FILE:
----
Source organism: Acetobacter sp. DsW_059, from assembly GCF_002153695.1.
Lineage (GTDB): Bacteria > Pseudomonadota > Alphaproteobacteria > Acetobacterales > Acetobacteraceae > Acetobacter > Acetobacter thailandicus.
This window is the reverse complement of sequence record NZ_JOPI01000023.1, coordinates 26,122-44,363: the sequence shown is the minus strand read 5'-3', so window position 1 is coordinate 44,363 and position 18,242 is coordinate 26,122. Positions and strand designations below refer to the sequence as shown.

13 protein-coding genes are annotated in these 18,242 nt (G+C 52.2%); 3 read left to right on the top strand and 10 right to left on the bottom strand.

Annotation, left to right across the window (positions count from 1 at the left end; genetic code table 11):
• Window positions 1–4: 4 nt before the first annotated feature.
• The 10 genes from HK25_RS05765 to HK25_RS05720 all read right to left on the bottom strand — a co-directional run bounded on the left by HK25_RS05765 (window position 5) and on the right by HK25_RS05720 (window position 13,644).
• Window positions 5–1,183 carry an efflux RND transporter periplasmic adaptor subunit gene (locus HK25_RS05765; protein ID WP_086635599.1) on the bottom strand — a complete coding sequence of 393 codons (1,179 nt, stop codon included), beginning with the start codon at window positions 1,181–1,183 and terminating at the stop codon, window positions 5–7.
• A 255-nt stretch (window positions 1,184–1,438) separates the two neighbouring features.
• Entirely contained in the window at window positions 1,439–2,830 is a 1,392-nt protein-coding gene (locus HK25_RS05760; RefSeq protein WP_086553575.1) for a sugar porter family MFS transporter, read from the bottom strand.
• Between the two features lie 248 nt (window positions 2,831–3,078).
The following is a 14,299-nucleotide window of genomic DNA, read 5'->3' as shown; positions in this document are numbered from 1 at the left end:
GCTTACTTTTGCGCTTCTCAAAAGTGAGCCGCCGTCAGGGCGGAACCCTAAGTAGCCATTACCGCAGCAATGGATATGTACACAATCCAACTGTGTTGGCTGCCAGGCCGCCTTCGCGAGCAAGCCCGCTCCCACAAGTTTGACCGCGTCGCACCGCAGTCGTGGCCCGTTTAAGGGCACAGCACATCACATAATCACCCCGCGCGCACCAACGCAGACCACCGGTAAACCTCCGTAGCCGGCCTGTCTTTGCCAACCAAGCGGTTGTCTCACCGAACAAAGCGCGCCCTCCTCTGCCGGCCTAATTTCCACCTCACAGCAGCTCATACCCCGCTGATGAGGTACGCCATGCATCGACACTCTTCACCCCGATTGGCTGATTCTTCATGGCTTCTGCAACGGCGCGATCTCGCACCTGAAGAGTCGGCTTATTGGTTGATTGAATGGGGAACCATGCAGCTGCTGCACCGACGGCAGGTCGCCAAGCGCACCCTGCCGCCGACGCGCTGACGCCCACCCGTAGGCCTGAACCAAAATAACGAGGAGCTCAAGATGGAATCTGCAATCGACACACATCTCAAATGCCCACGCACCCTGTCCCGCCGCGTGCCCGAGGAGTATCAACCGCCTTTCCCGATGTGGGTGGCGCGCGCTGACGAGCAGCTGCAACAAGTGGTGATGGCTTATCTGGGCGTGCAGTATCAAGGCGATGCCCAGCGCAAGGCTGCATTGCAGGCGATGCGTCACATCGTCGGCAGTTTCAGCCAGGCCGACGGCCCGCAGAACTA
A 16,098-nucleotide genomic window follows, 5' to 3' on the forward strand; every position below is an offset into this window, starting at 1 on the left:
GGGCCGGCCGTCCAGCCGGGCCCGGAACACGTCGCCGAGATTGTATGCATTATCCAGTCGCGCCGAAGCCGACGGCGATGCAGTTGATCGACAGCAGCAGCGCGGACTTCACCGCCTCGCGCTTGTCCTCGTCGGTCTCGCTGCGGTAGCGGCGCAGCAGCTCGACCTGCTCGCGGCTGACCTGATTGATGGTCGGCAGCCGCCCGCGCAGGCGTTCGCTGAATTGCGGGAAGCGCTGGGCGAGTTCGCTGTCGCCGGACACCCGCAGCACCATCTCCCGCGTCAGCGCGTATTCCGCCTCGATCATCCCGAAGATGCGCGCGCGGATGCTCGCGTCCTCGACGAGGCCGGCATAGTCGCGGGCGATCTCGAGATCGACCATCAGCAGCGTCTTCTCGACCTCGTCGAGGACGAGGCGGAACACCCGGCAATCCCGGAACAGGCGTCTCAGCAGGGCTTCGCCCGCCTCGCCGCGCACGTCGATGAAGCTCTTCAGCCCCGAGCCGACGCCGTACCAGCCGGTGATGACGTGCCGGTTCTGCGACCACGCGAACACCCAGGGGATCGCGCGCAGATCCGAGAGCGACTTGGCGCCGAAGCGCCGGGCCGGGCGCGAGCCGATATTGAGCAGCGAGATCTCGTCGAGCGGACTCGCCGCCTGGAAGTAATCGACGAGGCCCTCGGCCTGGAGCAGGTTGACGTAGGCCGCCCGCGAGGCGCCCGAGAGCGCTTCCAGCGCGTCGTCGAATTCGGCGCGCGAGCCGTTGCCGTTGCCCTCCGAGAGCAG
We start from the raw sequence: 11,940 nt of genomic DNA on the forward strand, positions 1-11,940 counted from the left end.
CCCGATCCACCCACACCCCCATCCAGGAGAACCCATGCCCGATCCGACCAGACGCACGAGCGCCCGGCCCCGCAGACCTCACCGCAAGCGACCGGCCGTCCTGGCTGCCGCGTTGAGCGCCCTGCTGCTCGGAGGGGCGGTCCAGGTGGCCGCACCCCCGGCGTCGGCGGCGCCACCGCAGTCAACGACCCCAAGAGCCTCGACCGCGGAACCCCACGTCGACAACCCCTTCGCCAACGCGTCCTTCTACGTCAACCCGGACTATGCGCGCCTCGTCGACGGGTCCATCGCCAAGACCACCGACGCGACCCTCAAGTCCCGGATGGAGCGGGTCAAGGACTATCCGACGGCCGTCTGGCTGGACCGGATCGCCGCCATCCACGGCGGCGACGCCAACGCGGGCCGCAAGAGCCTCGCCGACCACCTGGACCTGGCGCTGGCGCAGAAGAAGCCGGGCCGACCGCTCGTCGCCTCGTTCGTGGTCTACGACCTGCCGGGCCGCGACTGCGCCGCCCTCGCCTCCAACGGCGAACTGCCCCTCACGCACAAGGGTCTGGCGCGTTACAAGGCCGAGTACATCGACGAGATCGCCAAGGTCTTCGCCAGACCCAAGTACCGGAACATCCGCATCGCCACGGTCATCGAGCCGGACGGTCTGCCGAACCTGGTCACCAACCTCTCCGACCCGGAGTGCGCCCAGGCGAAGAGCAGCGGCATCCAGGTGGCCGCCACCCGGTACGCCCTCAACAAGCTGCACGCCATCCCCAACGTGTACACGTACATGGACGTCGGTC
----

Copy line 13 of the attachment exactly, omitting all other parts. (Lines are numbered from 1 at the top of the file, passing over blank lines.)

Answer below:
GCTTACTTTTGCGCTTCTCAAAAGTGAGCCGCCGTCAGGGCGGAACCCTAAGTAGCCATTACCGCAGCAATGGATATGTACACAATCCAACTGTGTTGGCTGCCAGGCCGCCTTCGCGAGCAAGCCCGCTCCCACAAGTTTGACCGCGTCGCACCGCAGTCGTGGCCCGTTTAAGGGCACAGCACATCACATAATCACCCCGCGCGCACCAACGCAGACCACCGGTAAACCTCCGTAGCCGGCCTGTCTTTGCCAACCAAGCGGTTGTCTCACCGAACAAAGCGCGCCCTCCTCTGCCGGCCTAATTTCCACCTCACAGCAGCTCATACCCCGCTGATGAGGTACGCCATGCATCGACACTCTTCACCCCGATTGGCTGATTCTTCATGGCTTCTGCAACGGCGCGATCTCGCACCTGAAGAGTCGGCTTATTGGTTGATTGAATGGGGAACCATGCAGCTGCTGCACCGACGGCAGGTCGCCAAGCGCACCCTGCCGCCGACGCGCTGACGCCCACCCGTAGGCCTGAACCAAAATAACGAGGAGCTCAAGATGGAATCTGCAATCGACACACATCTCAAATGCCCACGCACCCTGTCCCGCCGCGTGCCCGAGGAGTATCAACCGCCTTTCCCGATGTGGGTGGCGCGCGCTGACGAGCAGCTGCAACAAGTGGTGATGGCTTATCTGGGCGTGCAGTATCAAGGCGATGCCCAGCGCAAGGCTGCATTGCAGGCGATGCGTCACATCGTCGGCAGTTTCAGCCAGGCCGACGGCCCGCAGAACTA